The Charlie Gard case concerns a young British child with a very rare genetic condition that has currently left him unable to move, breathe or eat on his own. His parents wanted to take him to the United States for experimental treatment but his London doctors, believing he has suffered enough, wanted to turn off life support before that can happen. In the protracted legal fight, the courts have sided with the doctors. The Gards have now given up the case, believing that the time during which there was hope that Charlie could benefit from the treatment has passed. Their only request now, which entails a battle in itself, is that they be permitted to bring him home.
I cannot get a handle on the situation from news reports. Is Charlie terminally ill or is he instead locked in? Do his doctors even know? Is he in irremediable pain or is his suffering intuited by his “undignified” circumstances? Would the new treatment, if given timely, have offered a hope of stabilizing his condition or giving him an increase in function, even though he still might have had a considerable disability? Would the treatment be very painful? Thus, my eye caught on the title in Stat, “Why Charlie Gard’s case is so disturbing to Americans”.
Unfortunately, the opinion piece written by American ethicist Michael S. Dauber would have been better entitled “Why Charlie Gard’s case should not be disturbing to Americans”.
Dauber believes that Americans may be disturbed by a legal body determining the manner of a person’s death. However, he feels that what must be remembered is that this is type of thing courts do in England.
He goes on to say that “as far as medical ethics theory goes”, the justifications of the courts in this case “are comparatively noncontroversial.” Wrapping up, he asserts, “…it’s important to keep in mind that such decisions are based on perhaps the most essential and cherished elements of ethical care…the alleviation and minimization of human suffering.”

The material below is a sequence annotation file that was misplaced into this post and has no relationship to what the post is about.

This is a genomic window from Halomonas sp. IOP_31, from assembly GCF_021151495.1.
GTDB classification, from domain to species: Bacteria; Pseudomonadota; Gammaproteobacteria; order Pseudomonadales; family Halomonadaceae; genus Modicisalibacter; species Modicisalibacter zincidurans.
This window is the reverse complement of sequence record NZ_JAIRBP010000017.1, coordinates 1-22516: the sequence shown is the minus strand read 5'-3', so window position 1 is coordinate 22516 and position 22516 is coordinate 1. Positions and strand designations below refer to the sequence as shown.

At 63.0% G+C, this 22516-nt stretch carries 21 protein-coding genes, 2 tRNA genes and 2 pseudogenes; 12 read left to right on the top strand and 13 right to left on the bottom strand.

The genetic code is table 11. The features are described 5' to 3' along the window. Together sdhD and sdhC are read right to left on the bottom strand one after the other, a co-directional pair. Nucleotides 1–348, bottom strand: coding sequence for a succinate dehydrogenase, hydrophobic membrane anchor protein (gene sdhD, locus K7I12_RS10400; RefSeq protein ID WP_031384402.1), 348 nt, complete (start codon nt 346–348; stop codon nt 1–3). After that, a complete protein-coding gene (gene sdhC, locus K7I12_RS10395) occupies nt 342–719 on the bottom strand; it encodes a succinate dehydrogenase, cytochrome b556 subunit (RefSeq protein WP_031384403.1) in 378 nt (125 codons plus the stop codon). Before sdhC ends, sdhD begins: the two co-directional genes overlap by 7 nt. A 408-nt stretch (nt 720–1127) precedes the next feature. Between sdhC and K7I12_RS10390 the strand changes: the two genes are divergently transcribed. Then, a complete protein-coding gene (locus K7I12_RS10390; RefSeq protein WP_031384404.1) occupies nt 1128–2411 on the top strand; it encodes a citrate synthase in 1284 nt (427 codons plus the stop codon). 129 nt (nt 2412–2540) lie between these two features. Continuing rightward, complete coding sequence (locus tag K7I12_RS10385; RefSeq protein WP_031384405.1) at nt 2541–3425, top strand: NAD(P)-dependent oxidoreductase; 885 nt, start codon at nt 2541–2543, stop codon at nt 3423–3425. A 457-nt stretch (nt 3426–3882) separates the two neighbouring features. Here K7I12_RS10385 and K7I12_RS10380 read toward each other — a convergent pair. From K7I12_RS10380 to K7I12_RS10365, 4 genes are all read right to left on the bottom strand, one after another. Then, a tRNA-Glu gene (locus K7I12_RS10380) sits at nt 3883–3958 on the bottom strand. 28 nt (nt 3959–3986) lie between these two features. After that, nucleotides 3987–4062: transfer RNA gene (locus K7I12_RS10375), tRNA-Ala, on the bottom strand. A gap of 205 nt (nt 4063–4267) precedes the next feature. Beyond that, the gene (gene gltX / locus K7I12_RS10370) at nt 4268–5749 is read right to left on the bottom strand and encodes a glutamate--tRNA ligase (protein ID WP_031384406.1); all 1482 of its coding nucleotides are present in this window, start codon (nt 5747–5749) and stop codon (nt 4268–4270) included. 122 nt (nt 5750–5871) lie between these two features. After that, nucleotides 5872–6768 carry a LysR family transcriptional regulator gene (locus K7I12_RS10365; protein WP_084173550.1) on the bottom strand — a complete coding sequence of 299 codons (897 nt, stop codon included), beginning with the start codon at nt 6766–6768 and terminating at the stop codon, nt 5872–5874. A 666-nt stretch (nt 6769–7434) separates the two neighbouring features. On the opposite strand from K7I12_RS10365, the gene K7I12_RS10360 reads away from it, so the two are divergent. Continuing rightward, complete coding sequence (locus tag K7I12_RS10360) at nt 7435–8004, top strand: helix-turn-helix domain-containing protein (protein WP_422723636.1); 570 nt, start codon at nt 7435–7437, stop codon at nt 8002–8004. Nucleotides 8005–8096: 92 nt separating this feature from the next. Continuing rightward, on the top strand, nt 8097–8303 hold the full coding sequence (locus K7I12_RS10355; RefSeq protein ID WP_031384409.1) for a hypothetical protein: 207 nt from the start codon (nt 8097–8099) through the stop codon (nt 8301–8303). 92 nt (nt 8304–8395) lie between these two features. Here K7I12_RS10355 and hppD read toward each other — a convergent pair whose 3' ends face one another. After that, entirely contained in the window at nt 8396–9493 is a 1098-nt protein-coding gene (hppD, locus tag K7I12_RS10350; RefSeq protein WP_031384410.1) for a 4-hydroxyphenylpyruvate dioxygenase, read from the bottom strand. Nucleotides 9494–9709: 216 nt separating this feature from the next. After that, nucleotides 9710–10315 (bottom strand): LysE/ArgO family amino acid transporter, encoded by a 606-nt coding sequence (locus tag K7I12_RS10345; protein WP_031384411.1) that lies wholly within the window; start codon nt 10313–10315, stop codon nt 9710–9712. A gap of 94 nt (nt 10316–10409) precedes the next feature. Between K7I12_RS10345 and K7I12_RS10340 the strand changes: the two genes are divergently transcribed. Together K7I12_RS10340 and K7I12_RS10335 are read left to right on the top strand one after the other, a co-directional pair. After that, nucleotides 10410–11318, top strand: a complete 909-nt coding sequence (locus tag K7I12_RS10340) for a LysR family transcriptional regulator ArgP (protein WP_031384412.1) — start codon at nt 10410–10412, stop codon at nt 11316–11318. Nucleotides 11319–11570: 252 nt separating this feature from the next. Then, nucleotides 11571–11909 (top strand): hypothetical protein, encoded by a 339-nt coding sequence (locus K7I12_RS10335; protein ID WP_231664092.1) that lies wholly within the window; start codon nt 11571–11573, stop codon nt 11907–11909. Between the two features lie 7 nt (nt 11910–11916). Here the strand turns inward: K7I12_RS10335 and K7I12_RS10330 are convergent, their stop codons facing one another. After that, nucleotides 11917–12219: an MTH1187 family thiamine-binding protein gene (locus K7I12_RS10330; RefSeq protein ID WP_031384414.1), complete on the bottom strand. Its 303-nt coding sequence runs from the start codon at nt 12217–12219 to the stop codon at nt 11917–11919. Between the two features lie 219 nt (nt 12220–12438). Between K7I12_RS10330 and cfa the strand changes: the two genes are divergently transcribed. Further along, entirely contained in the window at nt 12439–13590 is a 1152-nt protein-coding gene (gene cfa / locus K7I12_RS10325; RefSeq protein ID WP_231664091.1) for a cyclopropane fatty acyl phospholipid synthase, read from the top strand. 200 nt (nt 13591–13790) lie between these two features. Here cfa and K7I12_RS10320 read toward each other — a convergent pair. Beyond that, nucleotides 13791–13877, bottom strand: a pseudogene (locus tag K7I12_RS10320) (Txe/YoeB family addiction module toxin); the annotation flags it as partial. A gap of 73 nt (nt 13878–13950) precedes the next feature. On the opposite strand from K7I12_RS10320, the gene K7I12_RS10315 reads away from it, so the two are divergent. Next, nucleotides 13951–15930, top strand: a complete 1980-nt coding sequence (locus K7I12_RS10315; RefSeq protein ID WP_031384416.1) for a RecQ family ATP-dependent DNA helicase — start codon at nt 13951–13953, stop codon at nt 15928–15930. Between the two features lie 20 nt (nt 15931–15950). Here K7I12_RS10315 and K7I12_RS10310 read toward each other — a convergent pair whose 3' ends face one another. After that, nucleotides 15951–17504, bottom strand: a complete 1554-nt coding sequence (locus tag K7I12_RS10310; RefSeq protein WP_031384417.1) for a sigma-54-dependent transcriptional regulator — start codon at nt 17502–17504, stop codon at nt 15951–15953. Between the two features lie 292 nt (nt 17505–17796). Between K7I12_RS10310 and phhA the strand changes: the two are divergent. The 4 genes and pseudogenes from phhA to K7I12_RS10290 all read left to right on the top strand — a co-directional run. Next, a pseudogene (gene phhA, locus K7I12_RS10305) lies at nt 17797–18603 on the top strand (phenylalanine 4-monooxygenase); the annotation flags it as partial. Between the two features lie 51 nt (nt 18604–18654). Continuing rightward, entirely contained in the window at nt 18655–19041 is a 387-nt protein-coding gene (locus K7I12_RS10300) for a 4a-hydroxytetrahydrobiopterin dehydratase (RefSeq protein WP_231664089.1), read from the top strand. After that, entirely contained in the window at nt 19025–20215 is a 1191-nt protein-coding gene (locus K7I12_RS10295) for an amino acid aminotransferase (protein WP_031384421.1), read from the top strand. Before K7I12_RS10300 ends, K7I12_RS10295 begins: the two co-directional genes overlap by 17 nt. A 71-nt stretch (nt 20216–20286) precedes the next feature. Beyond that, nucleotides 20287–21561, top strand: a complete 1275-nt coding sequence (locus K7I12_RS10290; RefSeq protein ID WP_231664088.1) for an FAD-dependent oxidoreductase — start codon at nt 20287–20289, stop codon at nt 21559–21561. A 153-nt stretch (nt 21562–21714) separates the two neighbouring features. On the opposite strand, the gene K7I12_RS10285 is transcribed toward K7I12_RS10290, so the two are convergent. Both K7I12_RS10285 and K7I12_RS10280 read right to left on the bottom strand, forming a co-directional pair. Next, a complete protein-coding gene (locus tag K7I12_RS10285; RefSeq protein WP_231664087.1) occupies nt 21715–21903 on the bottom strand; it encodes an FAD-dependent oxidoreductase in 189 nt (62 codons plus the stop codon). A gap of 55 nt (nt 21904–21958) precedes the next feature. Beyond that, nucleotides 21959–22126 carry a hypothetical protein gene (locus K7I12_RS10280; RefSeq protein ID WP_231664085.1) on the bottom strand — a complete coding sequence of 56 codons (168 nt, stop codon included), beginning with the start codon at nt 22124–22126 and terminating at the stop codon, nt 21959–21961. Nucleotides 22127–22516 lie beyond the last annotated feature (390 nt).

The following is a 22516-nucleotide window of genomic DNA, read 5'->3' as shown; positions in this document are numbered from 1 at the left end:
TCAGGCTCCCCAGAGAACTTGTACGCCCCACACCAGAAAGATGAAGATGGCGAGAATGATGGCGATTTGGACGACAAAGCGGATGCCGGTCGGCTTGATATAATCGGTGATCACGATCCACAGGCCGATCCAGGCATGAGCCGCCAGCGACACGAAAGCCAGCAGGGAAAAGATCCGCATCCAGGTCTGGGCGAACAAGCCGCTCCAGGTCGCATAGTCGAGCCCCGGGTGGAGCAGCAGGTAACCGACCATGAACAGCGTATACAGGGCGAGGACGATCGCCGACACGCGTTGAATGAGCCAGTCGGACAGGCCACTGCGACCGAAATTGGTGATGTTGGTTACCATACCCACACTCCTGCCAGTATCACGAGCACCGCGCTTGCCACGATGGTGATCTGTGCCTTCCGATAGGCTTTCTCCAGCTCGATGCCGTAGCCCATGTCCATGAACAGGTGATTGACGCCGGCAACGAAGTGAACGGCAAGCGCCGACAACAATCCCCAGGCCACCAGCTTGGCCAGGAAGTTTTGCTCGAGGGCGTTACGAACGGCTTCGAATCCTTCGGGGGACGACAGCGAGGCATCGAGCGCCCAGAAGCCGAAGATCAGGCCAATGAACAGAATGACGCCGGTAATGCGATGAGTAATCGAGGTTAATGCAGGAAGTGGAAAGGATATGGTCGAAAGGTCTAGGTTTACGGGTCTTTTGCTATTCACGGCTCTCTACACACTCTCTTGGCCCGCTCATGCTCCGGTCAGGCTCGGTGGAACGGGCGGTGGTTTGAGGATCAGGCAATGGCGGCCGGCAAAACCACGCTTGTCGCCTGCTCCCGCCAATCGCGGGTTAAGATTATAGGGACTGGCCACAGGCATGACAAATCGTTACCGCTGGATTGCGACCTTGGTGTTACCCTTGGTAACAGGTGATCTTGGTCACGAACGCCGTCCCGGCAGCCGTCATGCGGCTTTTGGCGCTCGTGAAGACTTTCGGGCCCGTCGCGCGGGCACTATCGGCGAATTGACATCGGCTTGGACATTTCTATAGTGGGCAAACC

So, suck it up, Americans! Actually, the case is a much greater cause Celebre in Britain than it is over here.
I cannot comment on the decisions in the Gard case. I haven’t read them. However, is it possible – just possible – that a court in dealing a similar scenario might range beyond the well-being of the person involved and factor in public policy considerations? Might there be a concern that if one family could challenge medical decisions, others could as well, and then where would the health care system be?
Dauber all but ignores the twist in the Gard case. The Gard’s, conceding that there is nothing more that the London doctors can do for their son, wanted to change doctors and approaches. It seems as if the right to die (or for other people to have you die) can supersede the right to try. This may be what is really troubling folks on both sides on the pond.
In the outpatient world, where medical ethics theory holds a bit less sway, people switch doctors all the time.
Indeed there are ethicists, including some who you may not expect, who believe that the Gards should have been allowed to seek new treatment for their son when there seemed to a narrow window of opportunity, instead of forcing them into court with the clock ticking. How does that minimize suffering?
To repeat, I don’t have an informed opinion on the decisions in the Gard case. I can say though why I am so disturbed by Dauber’s piece. His view at best is parochial. He appears to think that life and death decisions can be solely made “within frameworks of medical ethics” and does not acknowledge other perspectives. He hews to the formula – no likely benefit + likely harm = no treatment – without recognition that various ethicists have defined the terms benefit, harm and treatment in hugely different ways. Then at the end of the piece, he conflates medical ethical theory with ethical standards and talks about “enforcing” them. Have ethicists been elevated to an unelected, shadow legislature? Can medical ethics theory be balanced by a presumption of the merits of survival?
My bent is towards equal protection and due process, principles enshrined in the U.S. Constitution and derived from the Magna Carta.